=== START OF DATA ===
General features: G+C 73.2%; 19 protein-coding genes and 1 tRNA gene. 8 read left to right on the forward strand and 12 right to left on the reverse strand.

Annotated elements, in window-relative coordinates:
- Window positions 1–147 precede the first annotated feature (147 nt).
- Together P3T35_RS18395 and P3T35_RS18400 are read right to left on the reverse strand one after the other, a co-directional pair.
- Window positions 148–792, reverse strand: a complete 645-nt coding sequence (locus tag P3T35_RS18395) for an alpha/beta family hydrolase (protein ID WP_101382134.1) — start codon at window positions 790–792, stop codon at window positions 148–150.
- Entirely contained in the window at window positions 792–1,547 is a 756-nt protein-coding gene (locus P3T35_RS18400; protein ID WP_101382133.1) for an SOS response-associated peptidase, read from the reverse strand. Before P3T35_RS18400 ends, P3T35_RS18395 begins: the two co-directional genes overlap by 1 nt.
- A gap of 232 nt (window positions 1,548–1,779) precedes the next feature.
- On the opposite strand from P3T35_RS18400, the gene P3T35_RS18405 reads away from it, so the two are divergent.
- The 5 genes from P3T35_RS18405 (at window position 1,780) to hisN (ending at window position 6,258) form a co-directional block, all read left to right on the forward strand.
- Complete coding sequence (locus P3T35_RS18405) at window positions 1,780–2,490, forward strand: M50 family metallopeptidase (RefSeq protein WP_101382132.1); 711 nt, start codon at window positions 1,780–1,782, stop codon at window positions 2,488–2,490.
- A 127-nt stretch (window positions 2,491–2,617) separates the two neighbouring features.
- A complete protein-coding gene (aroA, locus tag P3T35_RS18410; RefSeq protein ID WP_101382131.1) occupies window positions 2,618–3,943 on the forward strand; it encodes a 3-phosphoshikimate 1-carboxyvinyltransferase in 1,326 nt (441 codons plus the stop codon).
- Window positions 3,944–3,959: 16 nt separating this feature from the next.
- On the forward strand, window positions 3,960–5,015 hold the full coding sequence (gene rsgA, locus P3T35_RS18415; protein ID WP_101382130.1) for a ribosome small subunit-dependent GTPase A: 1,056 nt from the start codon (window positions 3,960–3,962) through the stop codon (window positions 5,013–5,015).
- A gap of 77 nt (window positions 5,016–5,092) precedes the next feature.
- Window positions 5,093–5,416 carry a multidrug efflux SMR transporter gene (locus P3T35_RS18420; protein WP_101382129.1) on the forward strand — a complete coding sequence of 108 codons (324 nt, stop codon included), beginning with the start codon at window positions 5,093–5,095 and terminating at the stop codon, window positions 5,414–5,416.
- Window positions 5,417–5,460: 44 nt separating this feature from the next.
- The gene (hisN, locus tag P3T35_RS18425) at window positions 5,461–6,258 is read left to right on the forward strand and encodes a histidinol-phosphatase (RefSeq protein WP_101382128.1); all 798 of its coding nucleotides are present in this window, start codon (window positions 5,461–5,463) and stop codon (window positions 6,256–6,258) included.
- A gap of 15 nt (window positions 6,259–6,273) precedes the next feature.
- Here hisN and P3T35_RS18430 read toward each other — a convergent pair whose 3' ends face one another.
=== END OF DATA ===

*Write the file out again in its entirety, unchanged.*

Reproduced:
General features: G+C 73.2%; 19 protein-coding genes and 1 tRNA gene. 8 read left to right on the forward strand and 12 right to left on the reverse strand.

Annotated elements, in window-relative coordinates:
- Window positions 1–147 precede the first annotated feature (147 nt).
- Together P3T35_RS18395 and P3T35_RS18400 are read right to left on the reverse strand one after the other, a co-directional pair.
- Window positions 148–792, reverse strand: a complete 645-nt coding sequence (locus tag P3T35_RS18395) for an alpha/beta family hydrolase (protein ID WP_101382134.1) — start codon at window positions 790–792, stop codon at window positions 148–150.
- Entirely contained in the window at window positions 792–1,547 is a 756-nt protein-coding gene (locus P3T35_RS18400; protein ID WP_101382133.1) for an SOS response-associated peptidase, read from the reverse strand. Before P3T35_RS18400 ends, P3T35_RS18395 begins: the two co-directional genes overlap by 1 nt.
- A gap of 232 nt (window positions 1,548–1,779) precedes the next feature.
- On the opposite strand from P3T35_RS18400, the gene P3T35_RS18405 reads away from it, so the two are divergent.
- The 5 genes from P3T35_RS18405 (at window position 1,780) to hisN (ending at window position 6,258) form a co-directional block, all read left to right on the forward strand.
- Complete coding sequence (locus P3T35_RS18405) at window positions 1,780–2,490, forward strand: M50 family metallopeptidase (RefSeq protein WP_101382132.1); 711 nt, start codon at window positions 1,780–1,782, stop codon at window positions 2,488–2,490.
- A 127-nt stretch (window positions 2,491–2,617) separates the two neighbouring features.
- A complete protein-coding gene (aroA, locus tag P3T35_RS18410; RefSeq protein ID WP_101382131.1) occupies window positions 2,618–3,943 on the forward strand; it encodes a 3-phosphoshikimate 1-carboxyvinyltransferase in 1,326 nt (441 codons plus the stop codon).
- Window positions 3,944–3,959: 16 nt separating this feature from the next.
- On the forward strand, window positions 3,960–5,015 hold the full coding sequence (gene rsgA, locus P3T35_RS18415; protein ID WP_101382130.1) for a ribosome small subunit-dependent GTPase A: 1,056 nt from the start codon (window positions 3,960–3,962) through the stop codon (window positions 5,013–5,015).
- A gap of 77 nt (window positions 5,016–5,092) precedes the next feature.
- Window positions 5,093–5,416 carry a multidrug efflux SMR transporter gene (locus P3T35_RS18420; protein WP_101382129.1) on the forward strand — a complete coding sequence of 108 codons (324 nt, stop codon included), beginning with the start codon at window positions 5,093–5,095 and terminating at the stop codon, window positions 5,414–5,416.
- Window positions 5,417–5,460: 44 nt separating this feature from the next.
- The gene (hisN, locus tag P3T35_RS18425) at window positions 5,461–6,258 is read left to right on the forward strand and encodes a histidinol-phosphatase (RefSeq protein WP_101382128.1); all 798 of its coding nucleotides are present in this window, start codon (window positions 5,461–5,463) and stop codon (window positions 6,256–6,258) included.
- A gap of 15 nt (window positions 6,259–6,273) precedes the next feature.
- Here hisN and P3T35_RS18430 read toward each other — a convergent pair whose 3' ends face one another.